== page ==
Confident Of Listing LIC, Selling BPCL, Air India In FY22, Says DIPAM Secretary Tuhin Kanta PandeyPage Visited: 17
DIPAM Secretary Tuhin Kanta Pandey.
While the names of two public sector banks (PSBs) and one general insurance company to be privatised are yet to be decided, just announcing that state-run banks are up for privatisation was a big statement of intent in itself, Tuhin Kanta Pandey, Secretary of the Department of Investment and Public Asset Management, or DIPAM, told Moneycontrol on February 2.
In an exclusive interview a day after the Union Budget 2021-22 was presented, Pandey said the coming year’s divestment target of Rs 1.75 lakh crore is based mostly on privatisation plans of Bharat Petroleum Corporation Ltd (BPCL), Air India, Container Corporation of India Ltd or CONCOR, Shipping Corporation of India, Pawan Hans and others, and the planned initial public offering (IPO) of LIC Ltd. Excerpts:
Q: We know that the government had big plans for privatisation in the current financial year. However, the COVID-19 pandemic derailed those plans. How confident are you of your plans in FY22 and meeting the Rs 1.75 lakh crore target?
A: If you would have looked at our FY22 target, it is slightly lower than FY21, because a lot of our focus is on realistic targets, and we also have to build credibility. We could have met our targets this year, and were on track. But there was a bad COVID year which derailed the process. We did not stop our preparations. So several of those transactions which were stuck, they have been resumed, and they will be carried forward and culminated. At the same time, this Budget has given a directional shift to the whole agenda of structural reforms. So for the first time since 2004, there’s a very clear statement of intent of privatisation.
Q: Finance Minister Nirmala Sitharaman also announced the details of the strategic sector policy. How much action will we see on that front?
A: While officially it is not time-bound, for the next four to five years, the strategic sector policy will be our policy guiding force. And once we have achieved some of the key transactions that we have taken forward now, like BPCL and others, these will be the first privatisations that could take place. The successful culmination of these transactions will also give a greater drive and momentum to the strategic sector policy going forward.
Q: So you are confident of BPCL, Air India, CONCOR, Shipping Corp, NINL and Pawan Hans privatisation being concluded in the coming year, as well as the LIC IPO?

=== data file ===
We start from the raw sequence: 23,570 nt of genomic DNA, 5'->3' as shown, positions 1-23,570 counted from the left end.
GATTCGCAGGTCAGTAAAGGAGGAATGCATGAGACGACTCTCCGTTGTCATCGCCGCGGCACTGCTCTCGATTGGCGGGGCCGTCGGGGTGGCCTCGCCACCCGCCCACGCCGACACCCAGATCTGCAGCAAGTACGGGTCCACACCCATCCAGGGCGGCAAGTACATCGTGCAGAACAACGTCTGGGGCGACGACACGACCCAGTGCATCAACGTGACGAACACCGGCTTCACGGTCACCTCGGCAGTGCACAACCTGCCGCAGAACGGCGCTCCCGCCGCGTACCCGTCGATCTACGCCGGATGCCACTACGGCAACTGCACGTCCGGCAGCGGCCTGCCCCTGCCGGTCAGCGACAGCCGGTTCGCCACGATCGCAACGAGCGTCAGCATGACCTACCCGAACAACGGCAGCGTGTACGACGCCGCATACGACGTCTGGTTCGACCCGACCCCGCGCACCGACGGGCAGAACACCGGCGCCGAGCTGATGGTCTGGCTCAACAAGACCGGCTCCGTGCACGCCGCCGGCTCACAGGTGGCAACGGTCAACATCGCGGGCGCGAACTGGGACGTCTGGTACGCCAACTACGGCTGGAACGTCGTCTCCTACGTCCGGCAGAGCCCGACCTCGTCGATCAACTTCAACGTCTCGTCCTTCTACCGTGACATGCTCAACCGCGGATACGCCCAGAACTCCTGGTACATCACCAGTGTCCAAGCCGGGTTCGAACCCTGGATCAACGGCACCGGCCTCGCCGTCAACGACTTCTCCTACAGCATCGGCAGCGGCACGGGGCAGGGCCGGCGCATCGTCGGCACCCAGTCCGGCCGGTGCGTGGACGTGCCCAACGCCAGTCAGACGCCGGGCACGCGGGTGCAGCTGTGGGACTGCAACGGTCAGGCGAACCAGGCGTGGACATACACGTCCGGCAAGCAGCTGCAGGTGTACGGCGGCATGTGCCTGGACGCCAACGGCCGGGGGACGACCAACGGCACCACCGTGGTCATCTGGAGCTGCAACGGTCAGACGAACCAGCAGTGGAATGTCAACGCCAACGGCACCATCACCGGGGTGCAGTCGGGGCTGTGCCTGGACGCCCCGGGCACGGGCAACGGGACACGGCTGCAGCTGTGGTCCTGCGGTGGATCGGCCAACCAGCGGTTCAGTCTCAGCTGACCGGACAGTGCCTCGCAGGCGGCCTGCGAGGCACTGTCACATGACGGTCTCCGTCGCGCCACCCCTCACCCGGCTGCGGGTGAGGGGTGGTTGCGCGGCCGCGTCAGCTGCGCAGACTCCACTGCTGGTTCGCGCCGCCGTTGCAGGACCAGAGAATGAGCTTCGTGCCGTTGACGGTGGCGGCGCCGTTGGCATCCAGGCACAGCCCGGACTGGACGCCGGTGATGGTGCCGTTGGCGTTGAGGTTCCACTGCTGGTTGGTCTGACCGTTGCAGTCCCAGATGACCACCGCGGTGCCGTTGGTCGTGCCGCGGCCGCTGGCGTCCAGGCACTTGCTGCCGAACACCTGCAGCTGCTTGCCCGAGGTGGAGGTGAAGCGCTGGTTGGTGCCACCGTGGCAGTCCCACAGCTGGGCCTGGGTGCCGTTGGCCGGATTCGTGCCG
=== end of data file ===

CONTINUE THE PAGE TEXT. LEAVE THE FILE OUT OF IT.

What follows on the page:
A: Yes, we are confident.
Q: The Finance Minister also said the government will privatise two banks and one general insurance company. Could you give us the names?
A: The names haven’t been decided yet. But the announcement shows intent that this is the first time that public sector bank privatisation has been announced. That’s a big thing, which also requires a legislative change. And the Finance Minister said she would bring the legislative proposals. Once we have completed the privatisation of one of the PSUs we have already named, there’ll be a greater interest from the private sector. So we are telling the markets to get ready for a bank privatisation.
Q: How does the government plan to move forward on asset sales? Will non-core defence and railway land also be part of such sales?
A: If you have idle assets idle assets and idle land, that serves the economy no good. If you have land for a certain strategic purpose keep it by all means. But if you have excess non-core asset or land, that needs to be monetised. Every department has to undergo this process.
Q: Are you also planning other IPOs and offer for sales?
A: One thing we are clear about is that we are largely basing the coming year’s targets on privatisation and asset sales. If we want to do market offerings, we will do it more intelligently, keeping the investors interest in mind. But strategic sales will be our focus, and that is a directional shift and a structural reform. You can certainly have wider public ownership over public assets through minority stake sales, but control is an issue. So long as there is a government control, markets give a discount to the worth of the stock.